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Lyn Jeffers

The Architect of Sports & Entertainment Media

DadLyn Jeffers was one of those people everybody else loved being around, making the lives of those he touched so much richer.
He was also a visionary – and it was his incredible ability to see into the future that laid the foundation for what is now Sports & Entertainment Media, LLC.

From Greeneville, Tenn., Jeffers graduated from East Tennessee State University with a degree in Communications in 1969. Soon after, he landed a job as a sports writer at the Johnson City Press-Chronicle, where he would ultimately also cover politics. Midway through the ‘70s, he took his family, wife Marilyn and sons J.J. and Andy, and left the newspaper business to work in public relations for Beech Mountain & Carolina Caribbean Corporation, which owned Tweetsie Railroad and The Land of Oz theme parks.
And then came a long and rewarding career with NASCAR that lasted a quarter of a century. Twenty of those years were spent working with sports giant, ESPN.

Jeffers was, to say the least, an “idea” kind of guy – and he was a marketing mastermind. He had a love of racing and NASCAR and as early as the late ‘70s and early ‘80s the sport began benefitting from his genius. First working to bring sponsorships into the sport, Jeffers’ knowledge and savvy within racing drew the attention of ESPN, which started covering NASCAR in 1981. A couple of years later, CBS installed a camera in Cale Yarborough’s race car, a new and innovative way to give the viewer a bird’s eye view of what was happening in the cockpit. Jeffers realized there was no sponsorship, no advertising inside the car. And if there were in-car cameras, why in the world weren’t they taking advantage of some pretty amazing revenue opportunities? A few years later, Jeffers’ brainchild of selling sponsorships with the in-car cameras came to fruition. And as they say, the rest is history. The in-car camera is now a staple of every NASCAR racing broadcast with multiple drivers carrying them during events while numerous sponsors garner plenty of the all-important screen time.Lyn Jeffers Booth at Daytona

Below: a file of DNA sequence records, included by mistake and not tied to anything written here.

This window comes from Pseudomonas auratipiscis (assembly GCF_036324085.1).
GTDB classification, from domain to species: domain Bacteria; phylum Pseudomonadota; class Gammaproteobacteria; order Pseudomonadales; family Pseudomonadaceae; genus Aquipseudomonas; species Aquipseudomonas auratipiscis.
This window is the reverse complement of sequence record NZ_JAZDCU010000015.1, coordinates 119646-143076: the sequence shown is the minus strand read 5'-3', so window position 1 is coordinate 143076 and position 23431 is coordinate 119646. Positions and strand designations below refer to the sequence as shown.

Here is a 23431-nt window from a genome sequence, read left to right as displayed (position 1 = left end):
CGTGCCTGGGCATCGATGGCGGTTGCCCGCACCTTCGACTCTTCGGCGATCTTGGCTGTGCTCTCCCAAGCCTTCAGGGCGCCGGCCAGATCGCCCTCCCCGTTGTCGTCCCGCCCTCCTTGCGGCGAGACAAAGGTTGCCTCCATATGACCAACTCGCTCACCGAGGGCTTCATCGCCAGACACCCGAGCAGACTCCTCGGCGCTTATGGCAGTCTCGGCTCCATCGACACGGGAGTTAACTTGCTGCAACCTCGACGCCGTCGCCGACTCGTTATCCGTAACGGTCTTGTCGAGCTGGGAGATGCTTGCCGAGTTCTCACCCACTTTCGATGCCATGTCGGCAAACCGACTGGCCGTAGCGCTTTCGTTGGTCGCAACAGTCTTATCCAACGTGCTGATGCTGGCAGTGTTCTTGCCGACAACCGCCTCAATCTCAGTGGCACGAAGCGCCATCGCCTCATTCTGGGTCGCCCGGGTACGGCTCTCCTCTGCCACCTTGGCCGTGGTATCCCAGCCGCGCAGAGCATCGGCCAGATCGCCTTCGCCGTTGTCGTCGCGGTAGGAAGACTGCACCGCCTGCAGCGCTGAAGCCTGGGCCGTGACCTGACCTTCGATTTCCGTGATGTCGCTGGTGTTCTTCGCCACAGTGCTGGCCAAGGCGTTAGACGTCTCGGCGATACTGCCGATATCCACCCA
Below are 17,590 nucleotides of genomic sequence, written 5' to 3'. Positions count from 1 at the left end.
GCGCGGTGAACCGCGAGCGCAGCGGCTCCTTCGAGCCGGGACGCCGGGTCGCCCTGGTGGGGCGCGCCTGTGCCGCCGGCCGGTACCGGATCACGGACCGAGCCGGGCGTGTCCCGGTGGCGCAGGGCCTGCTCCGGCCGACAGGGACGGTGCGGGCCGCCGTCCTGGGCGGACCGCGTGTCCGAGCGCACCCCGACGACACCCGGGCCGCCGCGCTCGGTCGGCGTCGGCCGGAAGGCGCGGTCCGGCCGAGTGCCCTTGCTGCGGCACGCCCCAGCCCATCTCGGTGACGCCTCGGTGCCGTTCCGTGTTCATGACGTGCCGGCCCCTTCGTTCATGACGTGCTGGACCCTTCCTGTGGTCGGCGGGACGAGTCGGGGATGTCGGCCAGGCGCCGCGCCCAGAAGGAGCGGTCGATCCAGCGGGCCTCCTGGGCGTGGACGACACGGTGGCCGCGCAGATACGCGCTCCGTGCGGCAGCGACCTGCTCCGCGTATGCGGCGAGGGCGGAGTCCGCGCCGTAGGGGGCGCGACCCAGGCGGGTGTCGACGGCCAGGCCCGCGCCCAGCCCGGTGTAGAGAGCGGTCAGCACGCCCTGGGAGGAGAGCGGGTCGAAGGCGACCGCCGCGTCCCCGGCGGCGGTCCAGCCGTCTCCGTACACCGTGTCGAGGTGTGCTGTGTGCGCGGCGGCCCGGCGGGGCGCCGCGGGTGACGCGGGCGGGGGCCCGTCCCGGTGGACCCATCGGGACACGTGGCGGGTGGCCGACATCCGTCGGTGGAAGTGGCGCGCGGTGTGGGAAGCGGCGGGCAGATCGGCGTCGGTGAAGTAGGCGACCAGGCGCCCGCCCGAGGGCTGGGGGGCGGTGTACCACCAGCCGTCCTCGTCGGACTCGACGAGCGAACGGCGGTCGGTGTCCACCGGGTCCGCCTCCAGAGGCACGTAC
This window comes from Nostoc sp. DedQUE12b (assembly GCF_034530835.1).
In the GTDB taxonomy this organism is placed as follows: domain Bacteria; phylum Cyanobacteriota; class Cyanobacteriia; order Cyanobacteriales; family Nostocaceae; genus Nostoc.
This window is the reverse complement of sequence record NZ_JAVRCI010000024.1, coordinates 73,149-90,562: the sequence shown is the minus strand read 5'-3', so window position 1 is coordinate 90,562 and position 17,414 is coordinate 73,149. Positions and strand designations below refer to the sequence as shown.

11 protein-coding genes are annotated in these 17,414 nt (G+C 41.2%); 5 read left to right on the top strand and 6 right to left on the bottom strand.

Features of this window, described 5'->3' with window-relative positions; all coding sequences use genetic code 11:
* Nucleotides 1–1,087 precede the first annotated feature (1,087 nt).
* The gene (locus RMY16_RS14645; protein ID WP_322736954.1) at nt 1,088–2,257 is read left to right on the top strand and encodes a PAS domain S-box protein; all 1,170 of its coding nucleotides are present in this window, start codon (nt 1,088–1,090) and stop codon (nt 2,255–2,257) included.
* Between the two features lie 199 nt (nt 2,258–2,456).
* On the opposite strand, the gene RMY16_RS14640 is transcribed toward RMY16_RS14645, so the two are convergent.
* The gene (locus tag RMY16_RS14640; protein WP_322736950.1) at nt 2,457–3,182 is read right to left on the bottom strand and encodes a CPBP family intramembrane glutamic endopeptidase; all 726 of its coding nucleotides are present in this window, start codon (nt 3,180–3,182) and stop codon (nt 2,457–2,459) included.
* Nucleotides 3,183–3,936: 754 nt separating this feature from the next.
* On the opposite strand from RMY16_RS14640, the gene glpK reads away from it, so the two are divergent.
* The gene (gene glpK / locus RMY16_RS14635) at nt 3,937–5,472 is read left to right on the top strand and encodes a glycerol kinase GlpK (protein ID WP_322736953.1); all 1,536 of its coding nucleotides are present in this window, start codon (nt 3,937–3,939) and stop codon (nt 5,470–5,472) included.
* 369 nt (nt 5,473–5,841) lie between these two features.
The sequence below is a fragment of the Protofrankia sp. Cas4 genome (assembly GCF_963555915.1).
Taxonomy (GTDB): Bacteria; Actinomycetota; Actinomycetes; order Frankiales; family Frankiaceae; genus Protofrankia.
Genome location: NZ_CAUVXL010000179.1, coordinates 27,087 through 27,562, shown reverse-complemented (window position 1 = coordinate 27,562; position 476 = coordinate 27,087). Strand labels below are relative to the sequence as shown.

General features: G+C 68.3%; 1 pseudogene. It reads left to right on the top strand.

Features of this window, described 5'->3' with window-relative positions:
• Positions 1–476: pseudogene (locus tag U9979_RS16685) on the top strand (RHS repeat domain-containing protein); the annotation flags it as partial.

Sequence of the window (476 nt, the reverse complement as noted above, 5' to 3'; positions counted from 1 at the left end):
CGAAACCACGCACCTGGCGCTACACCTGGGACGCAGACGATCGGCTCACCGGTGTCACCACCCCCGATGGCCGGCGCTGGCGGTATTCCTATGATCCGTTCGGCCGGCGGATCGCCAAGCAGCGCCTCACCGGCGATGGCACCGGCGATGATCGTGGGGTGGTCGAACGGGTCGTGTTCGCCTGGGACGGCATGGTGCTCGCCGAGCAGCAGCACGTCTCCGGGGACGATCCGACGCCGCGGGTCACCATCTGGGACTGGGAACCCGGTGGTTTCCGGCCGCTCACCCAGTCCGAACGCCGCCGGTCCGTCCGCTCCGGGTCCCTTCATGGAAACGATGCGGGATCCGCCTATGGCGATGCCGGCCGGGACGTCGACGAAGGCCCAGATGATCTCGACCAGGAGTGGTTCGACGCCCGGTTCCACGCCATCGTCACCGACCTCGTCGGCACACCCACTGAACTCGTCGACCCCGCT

Jeffers worked with what was; the Craftsman Truck Series, Busch Series and Winston Cup Series all through NASCAR’s popularity explosion in the ‘90s and he and his company were growing as well. And then, life threw him a nasty curveball. In 2005, Jeffers was diagnosed with a brain tumor. An eternal optimist, Jeffers continued to work with his son, Andy, teaching him the tricks of the trade. The two worked on the company’s name too, focusing more on the media side to take advantage of Andy’s background, which involved writing and video production which he had done for several cable networks and the University of Tennessee athletic teams. Jeffers knew the company was in good hands and when he died in 2006, Andy took the reins of Sports & Entertainment Media, LLC.

They say you can tell a lot about the life a man has lived by the number of mourners at his funeral. When Jeffers’ died, the line of friends, who included the likes of broadcasters Mike Joy, Bob Jenkins and University of Tennessee sports information director Bud Ford, was long. Some who traveled from New York, Indiana, North Carolina, Maryland, and Texas waited as long as two hours to pay their respects.Lyn Jeffers was a brilliant businessman and a marketing whiz, for which he is certainly remembered. But talk to the likes of Darrell Waltrip and Ned Jarrett, whom he counted among his many friends, and it was his zest for life, his love for his family and his unquenchable spirit that they recall first.

His vision, which revolutionized NASCAR, and his legacy, live on through Sports & Entertainment Media, LLC, and through Andy. In a life that was certainly well-lived, Lyn Jeffers’ definitely covered all of the bases and earned more than his share of checkered flags

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